From its historic Old Town high street to the more modern Magic Roundabout and Jarman Park, there's lots to see and do in Hemel Hempstead. We found out all the info...

Hemel has existed as a settlement since the 8th century, and was granted its town charter in 1539 by King Henry VIII.

It was declared a New Town in 1947, with expansion plans put in place to accommodate Londoners moving out of slum housing or homes that had been bombed during the war. The first residents moved into their homes in Adeyfield in 1950.

The Old Town high street remains a pretty and vibrant place to visit, with Tudor, Georgian and Victorian buildings housing shops selling everything from antiques to angling supplies. There are also many popular pubs, cafes and restaurants in the area, with a wide range of cuisine, including Indian, Italian and Thai.


According to Rightmove, properties in Hemel had an overall average price of £422,019 over the last year, a huge annual increase of 9 per cent.

Herts Advertiser: Some of the period properties on High Street in Hemel's Old Town.Some of the period properties on High Street in Hemel's Old Town. (Image: Google Street View)

Homes currently on the market in Hemel include a three-bed Grade II five-bed character property in the Old Town for £850,000 and a one-bed apartment near the Magic Roundabout for £230,000.


The Marlowes is a modern shopping centre in the heart of Hemel. With a range of popular chain stores, including New Look, Greggs and M&S, it provides for a wide variety of shopping needs.

The other main area for high street shopping is the pleasant Riverside complex, which houses a Premier Inn as well as the likes of Pizza Express, Next and Waterstones.

Hemel Hempstead’s Old Town high street has more independent shops and is well served for pubs and restaurants. Popular eateries include the Turkish restaurant, Opuz Kitchen, and Mazza Indian restaurant.

There are many supermarkets including ASDA, Sainsbury’s, ALDI and Tesco.


Hemel is famous for its Magic Roundabout, an interchange at the end of the town centre where traffic from six routes meets. Vehicles circulate in both directions around a central ‘roundabout’. It was the first such system in Britain.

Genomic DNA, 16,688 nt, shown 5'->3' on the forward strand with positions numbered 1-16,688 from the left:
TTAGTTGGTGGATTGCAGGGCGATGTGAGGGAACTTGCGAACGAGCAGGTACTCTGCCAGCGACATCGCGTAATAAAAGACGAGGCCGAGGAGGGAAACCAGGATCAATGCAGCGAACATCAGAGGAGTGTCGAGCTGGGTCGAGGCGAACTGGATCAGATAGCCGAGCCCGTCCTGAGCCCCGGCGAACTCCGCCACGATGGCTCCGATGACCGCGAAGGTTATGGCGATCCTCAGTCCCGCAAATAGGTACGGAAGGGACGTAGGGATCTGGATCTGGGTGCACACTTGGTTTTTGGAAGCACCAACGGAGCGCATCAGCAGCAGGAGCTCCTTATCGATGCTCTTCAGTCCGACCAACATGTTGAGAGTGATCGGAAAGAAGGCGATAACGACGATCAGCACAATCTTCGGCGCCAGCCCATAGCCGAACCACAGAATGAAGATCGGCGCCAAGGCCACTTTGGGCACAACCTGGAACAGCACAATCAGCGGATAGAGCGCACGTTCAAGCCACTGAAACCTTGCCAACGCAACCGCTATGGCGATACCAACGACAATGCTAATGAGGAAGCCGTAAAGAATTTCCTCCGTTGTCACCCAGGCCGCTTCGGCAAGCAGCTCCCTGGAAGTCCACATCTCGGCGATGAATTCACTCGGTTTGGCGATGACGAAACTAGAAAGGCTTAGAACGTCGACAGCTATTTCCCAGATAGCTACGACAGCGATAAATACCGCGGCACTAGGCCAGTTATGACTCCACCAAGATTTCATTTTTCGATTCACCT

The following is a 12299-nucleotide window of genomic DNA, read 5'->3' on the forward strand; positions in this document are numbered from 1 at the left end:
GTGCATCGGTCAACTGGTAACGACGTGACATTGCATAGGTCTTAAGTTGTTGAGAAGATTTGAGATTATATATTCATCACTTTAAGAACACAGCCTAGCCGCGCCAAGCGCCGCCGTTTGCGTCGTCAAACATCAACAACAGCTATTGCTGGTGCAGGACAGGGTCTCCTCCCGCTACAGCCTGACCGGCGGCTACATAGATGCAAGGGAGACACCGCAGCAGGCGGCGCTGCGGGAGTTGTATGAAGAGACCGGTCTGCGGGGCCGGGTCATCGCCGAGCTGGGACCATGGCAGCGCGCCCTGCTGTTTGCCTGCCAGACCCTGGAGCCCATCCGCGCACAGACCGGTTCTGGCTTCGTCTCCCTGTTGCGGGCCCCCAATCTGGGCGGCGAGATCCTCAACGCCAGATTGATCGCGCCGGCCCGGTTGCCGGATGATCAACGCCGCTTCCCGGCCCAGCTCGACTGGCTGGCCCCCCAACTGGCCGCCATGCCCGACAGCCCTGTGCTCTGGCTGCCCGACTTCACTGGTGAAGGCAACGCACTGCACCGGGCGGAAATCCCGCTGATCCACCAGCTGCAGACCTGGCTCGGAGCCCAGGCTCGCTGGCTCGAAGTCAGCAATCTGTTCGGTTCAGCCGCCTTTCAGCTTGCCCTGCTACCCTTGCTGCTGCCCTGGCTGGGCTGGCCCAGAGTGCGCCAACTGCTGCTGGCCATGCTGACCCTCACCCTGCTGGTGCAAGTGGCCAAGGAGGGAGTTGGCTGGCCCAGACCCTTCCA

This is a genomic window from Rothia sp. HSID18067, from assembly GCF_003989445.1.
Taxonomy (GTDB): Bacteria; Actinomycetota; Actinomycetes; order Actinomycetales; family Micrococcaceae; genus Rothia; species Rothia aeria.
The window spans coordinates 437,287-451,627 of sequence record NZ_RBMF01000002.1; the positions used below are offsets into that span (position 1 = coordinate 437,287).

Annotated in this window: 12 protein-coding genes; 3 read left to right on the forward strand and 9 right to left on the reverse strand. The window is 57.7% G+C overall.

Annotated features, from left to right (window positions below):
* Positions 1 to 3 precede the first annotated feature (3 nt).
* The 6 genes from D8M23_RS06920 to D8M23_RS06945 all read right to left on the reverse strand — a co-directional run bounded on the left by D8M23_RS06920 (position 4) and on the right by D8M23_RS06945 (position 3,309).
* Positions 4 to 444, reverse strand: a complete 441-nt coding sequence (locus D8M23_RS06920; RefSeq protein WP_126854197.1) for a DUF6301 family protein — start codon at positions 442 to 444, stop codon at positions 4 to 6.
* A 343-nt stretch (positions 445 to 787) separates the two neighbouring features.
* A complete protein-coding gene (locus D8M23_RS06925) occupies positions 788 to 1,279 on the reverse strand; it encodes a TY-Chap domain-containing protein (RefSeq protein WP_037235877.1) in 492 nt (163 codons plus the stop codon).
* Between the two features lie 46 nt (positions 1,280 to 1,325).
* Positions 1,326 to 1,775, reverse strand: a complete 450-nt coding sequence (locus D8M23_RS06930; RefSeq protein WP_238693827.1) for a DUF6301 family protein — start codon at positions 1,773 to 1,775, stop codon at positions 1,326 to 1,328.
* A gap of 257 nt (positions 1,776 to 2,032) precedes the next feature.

The town has easy access to both the M1 and the M25 and fast rail links to London Euston; a journey can take less than half an hour.


Hemel Hempstead has numerous primary schools, including George Street Primary, Lime Walk and The Reddings, which all received a ‘good’ Ofsted ranking at their last inspection.

Secondary options include John F Kennedy Catholic School, The Hemel Hempstead School, and Longdean School, all of which are rated ‘good’.

Private schools include Abbot’s Hill, an independent girls’ school for ages four to 16, and Lockers Park, a boys’ prep school with a boarding option which takes girls up to Year Two.

Sport and leisure

Jarman Park, near the centre of the town, boasts an ice rink, a gym, a soft play centre, and a variety of chain restaurants.

Also in Jarman Park is XC, an activity centre offering climbing walls, skateboarding and indoor caving.

The Snow Centre has a 160m indoor real-snow slope for winter sports such as skiing and snowboarding – the largest learner slope in the UK.

Hemel Hempstead Leisure Centre has a gym and swimming pool, as well as squash and basketball courts.

Sapphire Gymnastics has two popular sites in the town, offering recreational classes for all ages.

Hemel is also home to several substantial green spaces, including Jellicoe Water Gardens, which were designed as an integral part of the New Town and are now viewed as one of Dacorum's most important post-war heritage sites.

Pretty Gadebridge Park, with its splash park, skate park and play area, offers entertainment and ample green space, making it perfect for any family outing.